# Calculate the transfer function of an OPAMP circuit

#### Mahdi16999

Joined Mar 31, 2024
5
I have an OPAMP circuit that its output increase steadily without cahnge in the input. I guess the issue is in the transfer function of the circuit and its stability. I want to calculate the transfer function of my circuit but I do not have any idea about that. Could you please help me to calculte the transfer function?
I would be grateful if anyone knows the reason for this problem

#### Ian0

Joined Aug 7, 2020
10,076
Some figures would be useful.
It can't keep increasing indefinitely, so how long does it spend increasing? What voltage does it stop at?
What values do you have for the various resistors and capacitors?

#### MrChips

Joined Oct 2, 2009
30,987
Is this related to school work?

#### crutschow

Joined Mar 14, 2008
34,704
if anyone knows the reason for this problem
What problem?
Calculating the transfer function?

You circuit is a 3-pole underdamped, low-pass filter.
You combine the transfer function of the three poles.

#### Mahdi16999

Joined Mar 31, 2024
5
ok
5 volt is generated by a switching regulator called MC34063 and the opamp is a LM358 and I use a UGN3503 Hall Effect sensor

#### Mahdi16999

Joined Mar 31, 2024
5
here is the components values

#### Mahdi16999

Joined Mar 31, 2024
5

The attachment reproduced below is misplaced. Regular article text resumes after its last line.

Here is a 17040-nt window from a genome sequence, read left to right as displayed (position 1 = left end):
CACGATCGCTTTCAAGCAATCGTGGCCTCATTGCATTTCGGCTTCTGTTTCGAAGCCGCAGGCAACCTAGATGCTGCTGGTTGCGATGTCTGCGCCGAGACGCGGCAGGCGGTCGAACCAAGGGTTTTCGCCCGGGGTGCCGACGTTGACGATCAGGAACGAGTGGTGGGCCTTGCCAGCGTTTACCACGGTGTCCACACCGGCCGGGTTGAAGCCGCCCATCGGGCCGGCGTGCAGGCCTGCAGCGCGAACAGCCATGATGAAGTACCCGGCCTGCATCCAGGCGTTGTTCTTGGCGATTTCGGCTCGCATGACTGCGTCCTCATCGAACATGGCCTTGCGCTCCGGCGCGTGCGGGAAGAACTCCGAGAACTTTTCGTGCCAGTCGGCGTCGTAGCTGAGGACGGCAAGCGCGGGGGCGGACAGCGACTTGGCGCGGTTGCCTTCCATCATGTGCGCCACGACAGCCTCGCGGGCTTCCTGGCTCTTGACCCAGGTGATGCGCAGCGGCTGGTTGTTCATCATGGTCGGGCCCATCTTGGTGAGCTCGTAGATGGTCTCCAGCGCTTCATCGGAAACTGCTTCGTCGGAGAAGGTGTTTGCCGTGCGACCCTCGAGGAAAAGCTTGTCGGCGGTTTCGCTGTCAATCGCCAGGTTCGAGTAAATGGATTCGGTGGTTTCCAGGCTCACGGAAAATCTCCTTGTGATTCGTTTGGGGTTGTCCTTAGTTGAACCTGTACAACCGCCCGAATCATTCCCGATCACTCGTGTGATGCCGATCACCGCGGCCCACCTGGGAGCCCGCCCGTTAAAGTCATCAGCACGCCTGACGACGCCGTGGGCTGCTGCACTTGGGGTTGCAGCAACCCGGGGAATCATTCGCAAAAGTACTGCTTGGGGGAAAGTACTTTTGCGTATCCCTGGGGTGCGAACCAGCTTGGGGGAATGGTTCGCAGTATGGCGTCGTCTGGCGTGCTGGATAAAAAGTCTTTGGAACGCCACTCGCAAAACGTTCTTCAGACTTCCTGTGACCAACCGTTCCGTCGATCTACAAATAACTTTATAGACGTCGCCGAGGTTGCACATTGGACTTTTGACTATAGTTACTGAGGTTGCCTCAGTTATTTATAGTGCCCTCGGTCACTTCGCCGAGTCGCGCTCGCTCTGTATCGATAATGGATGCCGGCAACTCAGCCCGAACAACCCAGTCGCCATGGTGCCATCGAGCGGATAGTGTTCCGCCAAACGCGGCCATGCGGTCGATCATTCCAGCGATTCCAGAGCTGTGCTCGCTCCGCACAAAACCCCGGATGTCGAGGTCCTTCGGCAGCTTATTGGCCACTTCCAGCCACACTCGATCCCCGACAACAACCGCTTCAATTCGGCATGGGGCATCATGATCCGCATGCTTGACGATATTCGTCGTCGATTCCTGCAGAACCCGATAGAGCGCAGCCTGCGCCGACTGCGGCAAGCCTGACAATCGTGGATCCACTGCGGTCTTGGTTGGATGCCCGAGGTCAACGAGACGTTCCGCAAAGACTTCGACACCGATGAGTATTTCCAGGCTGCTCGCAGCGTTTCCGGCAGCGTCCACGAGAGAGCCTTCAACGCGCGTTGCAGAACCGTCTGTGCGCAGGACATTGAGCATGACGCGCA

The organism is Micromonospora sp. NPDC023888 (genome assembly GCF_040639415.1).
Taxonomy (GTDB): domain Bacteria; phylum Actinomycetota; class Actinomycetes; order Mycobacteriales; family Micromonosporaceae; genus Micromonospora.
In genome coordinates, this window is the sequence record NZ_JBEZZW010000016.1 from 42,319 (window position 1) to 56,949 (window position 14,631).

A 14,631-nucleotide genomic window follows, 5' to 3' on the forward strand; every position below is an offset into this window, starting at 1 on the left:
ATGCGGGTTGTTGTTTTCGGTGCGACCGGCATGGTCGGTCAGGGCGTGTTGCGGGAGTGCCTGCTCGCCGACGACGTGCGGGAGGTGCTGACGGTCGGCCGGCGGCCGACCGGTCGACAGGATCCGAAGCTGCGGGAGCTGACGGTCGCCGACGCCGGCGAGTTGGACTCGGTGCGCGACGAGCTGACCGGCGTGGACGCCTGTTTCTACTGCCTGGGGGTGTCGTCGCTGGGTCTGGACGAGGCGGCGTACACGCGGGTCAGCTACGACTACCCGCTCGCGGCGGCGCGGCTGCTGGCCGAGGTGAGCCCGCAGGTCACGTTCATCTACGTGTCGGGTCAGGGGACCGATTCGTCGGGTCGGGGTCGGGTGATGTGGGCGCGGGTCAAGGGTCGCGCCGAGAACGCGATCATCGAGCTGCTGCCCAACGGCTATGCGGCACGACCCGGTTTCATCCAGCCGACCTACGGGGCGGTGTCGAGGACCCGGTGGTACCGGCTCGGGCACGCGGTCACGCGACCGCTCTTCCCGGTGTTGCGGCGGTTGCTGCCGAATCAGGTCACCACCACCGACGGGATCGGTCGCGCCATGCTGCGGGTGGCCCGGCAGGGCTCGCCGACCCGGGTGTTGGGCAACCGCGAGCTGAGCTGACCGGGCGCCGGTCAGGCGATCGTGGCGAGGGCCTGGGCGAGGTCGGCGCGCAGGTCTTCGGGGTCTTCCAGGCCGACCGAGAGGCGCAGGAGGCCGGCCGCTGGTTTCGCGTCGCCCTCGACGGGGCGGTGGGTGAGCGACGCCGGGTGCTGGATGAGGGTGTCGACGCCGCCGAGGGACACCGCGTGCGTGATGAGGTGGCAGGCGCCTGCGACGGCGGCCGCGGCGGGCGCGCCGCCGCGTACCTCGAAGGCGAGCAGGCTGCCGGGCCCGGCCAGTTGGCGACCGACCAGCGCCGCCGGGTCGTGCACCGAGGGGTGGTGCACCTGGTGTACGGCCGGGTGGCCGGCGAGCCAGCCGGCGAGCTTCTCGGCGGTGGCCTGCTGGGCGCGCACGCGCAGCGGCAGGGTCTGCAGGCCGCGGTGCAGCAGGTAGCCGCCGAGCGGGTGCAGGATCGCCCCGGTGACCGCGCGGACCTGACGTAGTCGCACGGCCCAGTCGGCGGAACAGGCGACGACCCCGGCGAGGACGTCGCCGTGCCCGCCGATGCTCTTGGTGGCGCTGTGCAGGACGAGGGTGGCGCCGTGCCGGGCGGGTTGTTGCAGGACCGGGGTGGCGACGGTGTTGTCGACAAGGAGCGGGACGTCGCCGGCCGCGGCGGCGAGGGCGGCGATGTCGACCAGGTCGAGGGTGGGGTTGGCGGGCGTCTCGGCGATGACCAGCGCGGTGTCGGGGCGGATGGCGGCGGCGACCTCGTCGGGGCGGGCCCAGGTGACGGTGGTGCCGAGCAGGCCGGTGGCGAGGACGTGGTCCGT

And what happens when you switch it on?
its output increase steadily without cahnge in the input. I think it happens because of unstability of transfer function of OPAMP.
Do you have any different idea?

#### Ian0

Joined Aug 7, 2020
10,076
its output increase steadily without cahnge in the input. I think it happens because of unstability of transfer function of OPAMP.
Do you have any different idea?
What is the output? A DC voltage? An AC voltage? what frequency?

#### WBahn

Joined Mar 31, 2012
30,252
Have you done some basic testing, such as remove the sensor and replace it with an adjustable supply that you can vary from 0 V to 5 V and map the output voltage and see how stable it is?

As others have asked, you really need to provide more details. Saying that it's output increases steadily without a change in the input is way to vague to be useful.

What is the input signal? How stable is it?

What does the output signal start at?

What does the output signal stop at?

How long does it take for that to happen? Are we talking about seconds, milliseconds, or microseconds?

What do you expect it to be, based on your circuit component choices?

Is it a smooth increase, or is it erratic?

Does it oscillate at all? If so, what frequency?

Are you honoring the LM358's basic limitations?

You are powering it from a single 5 V supply. That means you can expect the output to be able to swing from about 0.1 V to about 3.6 V.

Your inputs need to honor the common-mode input range of about 0 V to 3.0 V (or perhaps 3.5 V if the junction is saying very close to 25°C).

Your reference voltage at the non-inverting input of the opamp is nominally 2.5 V.

You have a nominal DC gain of 47.

Given all of that, what is the range of voltages at Vin that are consistent with the these constraints?

I think you might be surprised at the results.

What makes you believe that your sensor output happens to fall within that range of voltages?

#### Mahdi16999